Make a knot at the end of your thread, put the thread onto the needle, then take your first stitch inside the area that has already been machine-sewn, This will help keep your piece from coming apart from tension, and your knot in place better than just through open fabric seams.
 Make two stitches in the same place, then start your blanket stitch. Blanket stitch takes the needle a short, SHORT way to the next place you wish to make your stitch, then make another stitch in the exact same place before moving in. It creates a diagonal line where you first move the needle, then a straight line around the edge with the second stitch. Make tiny stitches.....pretend you are sewing for the Queen!
 Keep your stitches to the outside of the folds, and try to not catch any lower folds, like seams, with your needle....my curved needle is especially good for this!
 Starting a the lower portion, see how the red line first makes a diagonal, then a straight line across the folded edges?
 Continue the blanket stitch, bringing the edges together with your fingers.
 See that pretty blanket stitch??
 Oh, dear! One side is longer than the other (the back side). No worries. You have two choices to fix it.
 One is to pull the edges away from the plastic and trim it a tiny bit. Do this if you cannot get the edges together by tugging....which is the second method!
 Tugging on the shorter side, the edges now meet and I can continue the blanket stitch.
 Once your bottom piece is sewn all the way around, you can continue with the same thread if you have enough. If you do not have much thread left, attach a new piece to the bottom on the inside, or where the stuffing will touch, near the outside of the oval or circle, but about 1/4 inch inside. You will begin attaching this to the top form near the seam, but not exactly at the seam. You can see where I took a stitch to connect the two just to the left of the seam on the top of the form in the photo above.
 More blanket stitch- and this is where it is crucial that your stitches be tiny and close together. 1/16" apart and tall is not too small. If your stitches are too large, either stuffing may come out when you stuff your form, or it may come apart altogether from the pressure of the stuffing. Large stitches can also cause your fabric to tear, your teeth to gnash and your mouth to wail! Tiny stitches, and the Queen will be proud of her seamstress!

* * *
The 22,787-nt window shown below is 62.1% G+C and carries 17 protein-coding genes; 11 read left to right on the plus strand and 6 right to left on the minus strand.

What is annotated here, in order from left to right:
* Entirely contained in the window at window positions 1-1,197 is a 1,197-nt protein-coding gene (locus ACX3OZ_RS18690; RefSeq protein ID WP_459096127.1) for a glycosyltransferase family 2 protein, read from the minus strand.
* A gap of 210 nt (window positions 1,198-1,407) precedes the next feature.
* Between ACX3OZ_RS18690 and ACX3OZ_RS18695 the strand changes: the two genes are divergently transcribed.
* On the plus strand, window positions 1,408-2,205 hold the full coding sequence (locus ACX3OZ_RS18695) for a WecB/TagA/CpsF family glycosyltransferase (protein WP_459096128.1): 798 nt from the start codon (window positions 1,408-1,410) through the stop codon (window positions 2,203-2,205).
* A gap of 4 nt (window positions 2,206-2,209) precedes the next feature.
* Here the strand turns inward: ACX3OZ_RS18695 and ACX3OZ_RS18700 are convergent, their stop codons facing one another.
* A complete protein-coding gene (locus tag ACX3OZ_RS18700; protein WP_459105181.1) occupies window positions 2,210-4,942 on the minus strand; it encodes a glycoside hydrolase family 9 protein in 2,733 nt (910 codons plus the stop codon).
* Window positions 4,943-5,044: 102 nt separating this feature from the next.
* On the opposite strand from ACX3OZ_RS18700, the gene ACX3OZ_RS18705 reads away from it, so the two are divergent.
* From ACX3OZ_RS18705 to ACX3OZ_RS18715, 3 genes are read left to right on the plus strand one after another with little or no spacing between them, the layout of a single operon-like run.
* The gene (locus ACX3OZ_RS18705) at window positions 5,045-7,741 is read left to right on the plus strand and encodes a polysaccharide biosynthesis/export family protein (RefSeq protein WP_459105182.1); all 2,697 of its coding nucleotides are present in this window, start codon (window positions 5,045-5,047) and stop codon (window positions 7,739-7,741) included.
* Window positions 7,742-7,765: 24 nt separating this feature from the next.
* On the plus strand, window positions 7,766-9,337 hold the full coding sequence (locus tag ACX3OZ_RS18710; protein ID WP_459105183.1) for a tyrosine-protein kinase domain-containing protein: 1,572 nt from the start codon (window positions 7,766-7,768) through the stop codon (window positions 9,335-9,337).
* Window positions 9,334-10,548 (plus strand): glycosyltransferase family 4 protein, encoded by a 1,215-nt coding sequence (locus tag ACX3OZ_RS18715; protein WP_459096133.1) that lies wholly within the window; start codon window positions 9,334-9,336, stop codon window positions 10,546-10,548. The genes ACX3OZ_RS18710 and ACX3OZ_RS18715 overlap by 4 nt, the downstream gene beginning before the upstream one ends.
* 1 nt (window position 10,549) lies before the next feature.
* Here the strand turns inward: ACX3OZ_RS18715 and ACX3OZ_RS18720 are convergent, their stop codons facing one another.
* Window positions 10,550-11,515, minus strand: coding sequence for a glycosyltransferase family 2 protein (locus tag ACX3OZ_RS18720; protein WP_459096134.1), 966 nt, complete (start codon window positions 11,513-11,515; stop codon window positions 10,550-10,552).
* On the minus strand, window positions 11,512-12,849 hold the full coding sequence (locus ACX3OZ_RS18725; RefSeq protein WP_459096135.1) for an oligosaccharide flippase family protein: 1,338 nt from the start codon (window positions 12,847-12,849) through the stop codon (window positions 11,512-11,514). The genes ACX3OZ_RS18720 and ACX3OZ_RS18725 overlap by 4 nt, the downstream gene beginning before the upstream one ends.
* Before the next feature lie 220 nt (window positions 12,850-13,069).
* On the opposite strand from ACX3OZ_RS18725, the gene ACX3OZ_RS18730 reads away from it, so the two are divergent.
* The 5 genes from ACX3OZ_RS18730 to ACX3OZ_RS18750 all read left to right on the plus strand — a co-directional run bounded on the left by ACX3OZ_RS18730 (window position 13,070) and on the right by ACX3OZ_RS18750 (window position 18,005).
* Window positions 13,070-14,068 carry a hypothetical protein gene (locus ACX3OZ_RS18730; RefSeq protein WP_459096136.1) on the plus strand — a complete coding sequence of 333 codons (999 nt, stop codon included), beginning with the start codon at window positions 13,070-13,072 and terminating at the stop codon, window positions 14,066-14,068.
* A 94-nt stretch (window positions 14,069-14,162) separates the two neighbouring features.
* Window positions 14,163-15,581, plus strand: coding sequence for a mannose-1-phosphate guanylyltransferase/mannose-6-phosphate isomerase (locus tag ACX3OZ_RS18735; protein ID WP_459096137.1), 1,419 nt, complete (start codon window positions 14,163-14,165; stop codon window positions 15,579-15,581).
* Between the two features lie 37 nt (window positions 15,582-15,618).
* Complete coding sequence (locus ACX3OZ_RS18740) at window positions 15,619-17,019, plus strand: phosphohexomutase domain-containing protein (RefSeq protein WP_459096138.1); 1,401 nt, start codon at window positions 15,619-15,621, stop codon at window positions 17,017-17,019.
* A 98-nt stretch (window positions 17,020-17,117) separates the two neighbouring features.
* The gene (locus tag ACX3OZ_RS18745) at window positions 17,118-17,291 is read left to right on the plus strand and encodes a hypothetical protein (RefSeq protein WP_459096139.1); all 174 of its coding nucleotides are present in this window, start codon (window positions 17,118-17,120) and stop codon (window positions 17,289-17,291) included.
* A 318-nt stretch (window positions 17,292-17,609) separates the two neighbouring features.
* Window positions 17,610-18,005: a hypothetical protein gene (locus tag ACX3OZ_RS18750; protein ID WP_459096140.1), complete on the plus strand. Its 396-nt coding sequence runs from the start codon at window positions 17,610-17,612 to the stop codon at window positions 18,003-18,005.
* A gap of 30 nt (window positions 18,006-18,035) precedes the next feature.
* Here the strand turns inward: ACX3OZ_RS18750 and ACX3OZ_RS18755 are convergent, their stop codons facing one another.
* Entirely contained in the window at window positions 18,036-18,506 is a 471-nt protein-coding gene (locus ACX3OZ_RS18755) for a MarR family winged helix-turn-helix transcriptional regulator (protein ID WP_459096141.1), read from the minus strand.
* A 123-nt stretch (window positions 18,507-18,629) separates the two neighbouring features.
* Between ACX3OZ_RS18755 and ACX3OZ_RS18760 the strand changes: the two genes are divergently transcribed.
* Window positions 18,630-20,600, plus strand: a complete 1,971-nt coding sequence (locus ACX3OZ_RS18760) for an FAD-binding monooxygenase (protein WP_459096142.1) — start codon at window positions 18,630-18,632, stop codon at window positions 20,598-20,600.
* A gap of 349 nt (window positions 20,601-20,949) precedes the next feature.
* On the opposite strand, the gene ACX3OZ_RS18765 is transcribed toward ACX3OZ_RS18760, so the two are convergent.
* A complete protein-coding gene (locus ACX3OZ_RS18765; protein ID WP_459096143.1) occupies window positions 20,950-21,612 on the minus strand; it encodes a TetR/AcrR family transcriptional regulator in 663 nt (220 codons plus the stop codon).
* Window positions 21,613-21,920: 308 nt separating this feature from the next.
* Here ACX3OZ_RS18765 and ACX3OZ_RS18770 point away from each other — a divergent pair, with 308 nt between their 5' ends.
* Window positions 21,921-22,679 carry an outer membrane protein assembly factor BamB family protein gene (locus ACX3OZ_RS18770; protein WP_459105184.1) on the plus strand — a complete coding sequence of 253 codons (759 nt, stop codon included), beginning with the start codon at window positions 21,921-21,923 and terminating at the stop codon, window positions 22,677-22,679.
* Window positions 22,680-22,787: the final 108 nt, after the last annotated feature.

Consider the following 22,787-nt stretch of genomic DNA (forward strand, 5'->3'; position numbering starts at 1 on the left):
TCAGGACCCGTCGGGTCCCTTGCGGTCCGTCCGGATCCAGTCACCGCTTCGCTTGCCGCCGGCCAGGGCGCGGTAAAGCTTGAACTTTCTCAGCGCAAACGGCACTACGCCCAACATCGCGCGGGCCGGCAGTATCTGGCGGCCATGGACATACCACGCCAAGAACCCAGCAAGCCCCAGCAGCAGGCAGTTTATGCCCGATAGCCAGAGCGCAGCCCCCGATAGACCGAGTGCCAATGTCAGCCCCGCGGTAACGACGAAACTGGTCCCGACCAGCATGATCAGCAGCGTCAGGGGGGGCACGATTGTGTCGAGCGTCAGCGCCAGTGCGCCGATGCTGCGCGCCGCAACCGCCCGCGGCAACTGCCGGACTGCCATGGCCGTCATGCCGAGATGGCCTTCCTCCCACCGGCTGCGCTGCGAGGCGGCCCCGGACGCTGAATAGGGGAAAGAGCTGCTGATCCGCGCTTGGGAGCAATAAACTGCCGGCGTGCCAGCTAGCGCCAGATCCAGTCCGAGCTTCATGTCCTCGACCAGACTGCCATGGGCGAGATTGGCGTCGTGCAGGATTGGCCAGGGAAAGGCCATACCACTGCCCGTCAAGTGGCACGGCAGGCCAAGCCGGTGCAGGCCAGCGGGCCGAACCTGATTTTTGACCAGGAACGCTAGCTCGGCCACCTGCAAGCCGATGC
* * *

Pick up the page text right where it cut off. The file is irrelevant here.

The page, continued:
Match the edges as you stitch, and sew only through the cloth, not the plastic.
 Another 'oh dear' moment, but WAIT! No worries- this is fabric, remember? When you get 1/2 of the way around sewn, stop and put the other side's edge to your base. If the top form seems too large, like the photo above shows, or too small, just use your fingers to roll that seam in  or out a bit to match. That's why I leave a larger than normal seam- would rather have too much, than too little, to fix this with. It is also why I like to use pinking shears, so that all this rolling and moving doesn't cause my edges to fray!
 See, it matches up nicely, now that I rolled a bit of the top form's edge inside of that form.
 Continue your blanket stitch all around, going past where you  started, and easing in any little bit that might not exactly match up, as you go. A couple of times around in the same place, and cut your thread near the form.
 You can barely see the stitches on the base.
 But she will stand nicely, once stuffed!!
And here is her friend, Tree Goddess, who will undoubtedly need some larger beads sewn around the base area, to add width, as her top is so much wider than the base.
But still, they stand, and so will yourss....so give it a go!
Happy Beading AND sewing!
Aryd'ell

























3 comments:

Stacie said...

Thank you for the timely tutorial on bases inside a doll. I had the theory, but it's always easier for me to see it visually too!
I've been working on a mushroom pattern that is definitely going to need this. Hugs!

Judy Lovell said...

It is so nice of you to be so generous with your knowledge, you trully are awesome!

Judy Lovell said...

It is so nice of you to be so generous with your knowledge, you trully are awesome!